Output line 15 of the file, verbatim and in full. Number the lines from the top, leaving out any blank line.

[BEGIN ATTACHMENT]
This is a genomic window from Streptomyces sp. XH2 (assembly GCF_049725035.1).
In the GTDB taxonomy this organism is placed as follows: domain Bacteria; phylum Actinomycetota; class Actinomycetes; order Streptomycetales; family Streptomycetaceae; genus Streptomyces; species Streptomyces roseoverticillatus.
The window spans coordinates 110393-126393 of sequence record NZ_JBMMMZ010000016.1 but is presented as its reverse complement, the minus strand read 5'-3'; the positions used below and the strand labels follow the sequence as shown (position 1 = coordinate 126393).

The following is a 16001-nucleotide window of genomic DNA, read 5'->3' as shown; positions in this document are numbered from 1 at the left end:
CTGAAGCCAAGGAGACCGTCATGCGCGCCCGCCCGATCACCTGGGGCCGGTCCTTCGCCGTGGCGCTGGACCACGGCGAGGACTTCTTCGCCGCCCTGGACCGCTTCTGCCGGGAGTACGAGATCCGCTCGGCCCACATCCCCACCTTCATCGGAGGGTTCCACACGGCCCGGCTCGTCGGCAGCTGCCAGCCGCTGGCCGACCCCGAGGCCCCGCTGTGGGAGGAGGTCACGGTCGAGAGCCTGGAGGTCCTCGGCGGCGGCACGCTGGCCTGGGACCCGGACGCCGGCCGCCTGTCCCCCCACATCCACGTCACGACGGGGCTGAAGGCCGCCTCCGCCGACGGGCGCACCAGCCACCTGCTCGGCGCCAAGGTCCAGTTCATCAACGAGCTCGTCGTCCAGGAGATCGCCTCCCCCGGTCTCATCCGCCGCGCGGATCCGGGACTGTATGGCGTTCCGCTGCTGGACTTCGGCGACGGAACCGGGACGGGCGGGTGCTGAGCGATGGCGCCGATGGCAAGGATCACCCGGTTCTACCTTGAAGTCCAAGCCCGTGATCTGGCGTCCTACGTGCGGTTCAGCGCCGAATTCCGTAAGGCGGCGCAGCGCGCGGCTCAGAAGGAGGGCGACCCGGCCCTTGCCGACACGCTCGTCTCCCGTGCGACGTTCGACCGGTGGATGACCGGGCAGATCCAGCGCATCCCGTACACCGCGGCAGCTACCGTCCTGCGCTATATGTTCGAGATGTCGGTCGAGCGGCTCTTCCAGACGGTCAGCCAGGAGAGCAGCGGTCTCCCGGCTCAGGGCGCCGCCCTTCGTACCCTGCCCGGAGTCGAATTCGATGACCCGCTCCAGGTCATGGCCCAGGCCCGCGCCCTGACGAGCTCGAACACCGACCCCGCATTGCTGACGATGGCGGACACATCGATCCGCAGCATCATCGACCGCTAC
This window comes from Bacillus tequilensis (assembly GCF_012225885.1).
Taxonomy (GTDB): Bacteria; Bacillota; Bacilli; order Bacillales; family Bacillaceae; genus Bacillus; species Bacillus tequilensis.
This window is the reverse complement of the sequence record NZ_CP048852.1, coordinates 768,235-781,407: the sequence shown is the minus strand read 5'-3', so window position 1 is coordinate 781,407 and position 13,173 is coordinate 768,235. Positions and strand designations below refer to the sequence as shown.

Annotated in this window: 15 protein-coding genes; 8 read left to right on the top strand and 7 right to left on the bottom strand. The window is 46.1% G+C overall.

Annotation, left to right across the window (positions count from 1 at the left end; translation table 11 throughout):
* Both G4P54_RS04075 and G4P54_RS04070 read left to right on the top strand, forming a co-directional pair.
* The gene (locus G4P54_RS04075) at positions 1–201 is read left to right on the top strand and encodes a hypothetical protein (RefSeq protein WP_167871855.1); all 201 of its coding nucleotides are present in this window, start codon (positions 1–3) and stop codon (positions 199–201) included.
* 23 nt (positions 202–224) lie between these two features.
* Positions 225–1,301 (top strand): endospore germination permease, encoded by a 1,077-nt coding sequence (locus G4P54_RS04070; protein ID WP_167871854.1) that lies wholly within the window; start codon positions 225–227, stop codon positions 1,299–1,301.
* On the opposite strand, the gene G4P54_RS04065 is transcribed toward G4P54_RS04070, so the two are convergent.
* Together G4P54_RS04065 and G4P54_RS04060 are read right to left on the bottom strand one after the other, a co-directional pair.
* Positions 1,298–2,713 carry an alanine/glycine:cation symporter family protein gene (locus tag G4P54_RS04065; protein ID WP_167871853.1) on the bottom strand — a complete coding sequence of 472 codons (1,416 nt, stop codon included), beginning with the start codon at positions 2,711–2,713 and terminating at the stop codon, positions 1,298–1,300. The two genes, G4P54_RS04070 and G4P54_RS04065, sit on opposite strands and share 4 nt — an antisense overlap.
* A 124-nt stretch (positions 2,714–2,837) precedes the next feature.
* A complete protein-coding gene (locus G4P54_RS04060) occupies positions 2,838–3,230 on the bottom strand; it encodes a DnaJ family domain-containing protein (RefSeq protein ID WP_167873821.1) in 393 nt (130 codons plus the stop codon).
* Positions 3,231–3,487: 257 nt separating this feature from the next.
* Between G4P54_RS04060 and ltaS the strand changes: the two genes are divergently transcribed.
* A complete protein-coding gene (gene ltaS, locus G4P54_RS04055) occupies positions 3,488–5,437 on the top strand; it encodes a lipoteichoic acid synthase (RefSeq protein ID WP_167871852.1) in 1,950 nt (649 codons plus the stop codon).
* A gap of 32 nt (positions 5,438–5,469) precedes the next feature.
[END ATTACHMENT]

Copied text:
* On the opposite strand, the gene G4P54_RS04065 is transcribed toward G4P54_RS04070, so the two are convergent.